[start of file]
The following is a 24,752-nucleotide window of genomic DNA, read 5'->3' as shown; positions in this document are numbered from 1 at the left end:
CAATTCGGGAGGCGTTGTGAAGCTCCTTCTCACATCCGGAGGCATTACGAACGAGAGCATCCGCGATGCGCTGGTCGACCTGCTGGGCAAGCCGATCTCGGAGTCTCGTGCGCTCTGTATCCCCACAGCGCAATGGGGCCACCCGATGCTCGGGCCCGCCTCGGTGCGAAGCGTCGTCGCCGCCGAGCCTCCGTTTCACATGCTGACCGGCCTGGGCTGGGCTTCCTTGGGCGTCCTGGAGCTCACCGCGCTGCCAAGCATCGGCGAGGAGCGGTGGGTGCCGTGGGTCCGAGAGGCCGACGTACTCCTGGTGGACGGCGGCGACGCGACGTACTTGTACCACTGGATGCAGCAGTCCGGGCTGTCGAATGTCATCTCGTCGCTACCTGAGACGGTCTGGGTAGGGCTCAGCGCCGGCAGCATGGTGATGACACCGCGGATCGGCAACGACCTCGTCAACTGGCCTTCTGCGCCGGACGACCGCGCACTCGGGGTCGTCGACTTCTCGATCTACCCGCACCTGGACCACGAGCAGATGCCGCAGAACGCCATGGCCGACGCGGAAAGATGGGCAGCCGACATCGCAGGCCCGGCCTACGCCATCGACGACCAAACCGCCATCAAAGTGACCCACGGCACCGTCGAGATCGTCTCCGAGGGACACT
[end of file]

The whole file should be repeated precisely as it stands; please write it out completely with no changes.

The following is a 24,752-nucleotide window of genomic DNA, read 5'->3' as shown; positions in this document are numbered from 1 at the left end:
CAATTCGGGAGGCGTTGTGAAGCTCCTTCTCACATCCGGAGGCATTACGAACGAGAGCATCCGCGATGCGCTGGTCGACCTGCTGGGCAAGCCGATCTCGGAGTCTCGTGCGCTCTGTATCCCCACAGCGCAATGGGGCCACCCGATGCTCGGGCCCGCCTCGGTGCGAAGCGTCGTCGCCGCCGAGCCTCCGTTTCACATGCTGACCGGCCTGGGCTGGGCTTCCTTGGGCGTCCTGGAGCTCACCGCGCTGCCAAGCATCGGCGAGGAGCGGTGGGTGCCGTGGGTCCGAGAGGCCGACGTACTCCTGGTGGACGGCGGCGACGCGACGTACTTGTACCACTGGATGCAGCAGTCCGGGCTGTCGAATGTCATCTCGTCGCTACCTGAGACGGTCTGGGTAGGGCTCAGCGCCGGCAGCATGGTGATGACACCGCGGATCGGCAACGACCTCGTCAACTGGCCTTCTGCGCCGGACGACCGCGCACTCGGGGTCGTCGACTTCTCGATCTACCCGCACCTGGACCACGAGCAGATGCCGCAGAACGCCATGGCCGACGCGGAAAGATGGGCAGCCGACATCGCAGGCCCGGCCTACGCCATCGACGACCAAACCGCCATCAAAGTGACCCACGGCACCGTCGAGATCGTCTCCGAGGGACACT